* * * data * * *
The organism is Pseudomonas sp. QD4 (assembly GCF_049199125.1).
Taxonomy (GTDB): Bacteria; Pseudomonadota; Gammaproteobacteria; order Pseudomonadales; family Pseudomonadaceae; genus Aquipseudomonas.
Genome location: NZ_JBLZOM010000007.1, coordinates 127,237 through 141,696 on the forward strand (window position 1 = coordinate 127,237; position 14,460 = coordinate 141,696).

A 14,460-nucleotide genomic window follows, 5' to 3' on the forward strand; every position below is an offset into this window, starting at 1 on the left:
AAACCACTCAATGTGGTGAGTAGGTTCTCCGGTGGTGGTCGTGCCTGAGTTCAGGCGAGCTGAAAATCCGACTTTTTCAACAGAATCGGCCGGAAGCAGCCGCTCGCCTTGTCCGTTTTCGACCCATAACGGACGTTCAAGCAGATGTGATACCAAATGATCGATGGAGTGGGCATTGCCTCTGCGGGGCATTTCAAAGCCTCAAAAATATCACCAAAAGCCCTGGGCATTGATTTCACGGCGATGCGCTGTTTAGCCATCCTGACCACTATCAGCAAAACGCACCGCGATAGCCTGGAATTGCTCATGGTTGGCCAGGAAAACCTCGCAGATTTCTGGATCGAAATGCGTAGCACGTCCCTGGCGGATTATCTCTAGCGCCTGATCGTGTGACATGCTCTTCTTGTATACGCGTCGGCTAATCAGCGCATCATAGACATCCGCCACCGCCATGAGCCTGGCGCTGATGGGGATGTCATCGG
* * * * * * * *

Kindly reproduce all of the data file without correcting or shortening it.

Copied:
The organism is Pseudomonas sp. QD4 (assembly GCF_049199125.1).
Taxonomy (GTDB): Bacteria; Pseudomonadota; Gammaproteobacteria; order Pseudomonadales; family Pseudomonadaceae; genus Aquipseudomonas.
Genome location: NZ_JBLZOM010000007.1, coordinates 127,237 through 141,696 on the forward strand (window position 1 = coordinate 127,237; position 14,460 = coordinate 141,696).

A 14,460-nucleotide genomic window follows, 5' to 3' on the forward strand; every position below is an offset into this window, starting at 1 on the left:
AAACCACTCAATGTGGTGAGTAGGTTCTCCGGTGGTGGTCGTGCCTGAGTTCAGGCGAGCTGAAAATCCGACTTTTTCAACAGAATCGGCCGGAAGCAGCCGCTCGCCTTGTCCGTTTTCGACCCATAACGGACGTTCAAGCAGATGTGATACCAAATGATCGATGGAGTGGGCATTGCCTCTGCGGGGCATTTCAAAGCCTCAAAAATATCACCAAAAGCCCTGGGCATTGATTTCACGGCGATGCGCTGTTTAGCCATCCTGACCACTATCAGCAAAACGCACCGCGATAGCCTGGAATTGCTCATGGTTGGCCAGGAAAACCTCGCAGATTTCTGGATCGAAATGCGTAGCACGTCCCTGGCGGATTATCTCTAGCGCCTGATCGTGTGACATGCTCTTCTTGTATACGCGTCGGCTAATCAGCGCATCATAGACATCCGCCACCGCCATGAGCCTGGCGCTGATGGGGATGTCATCGG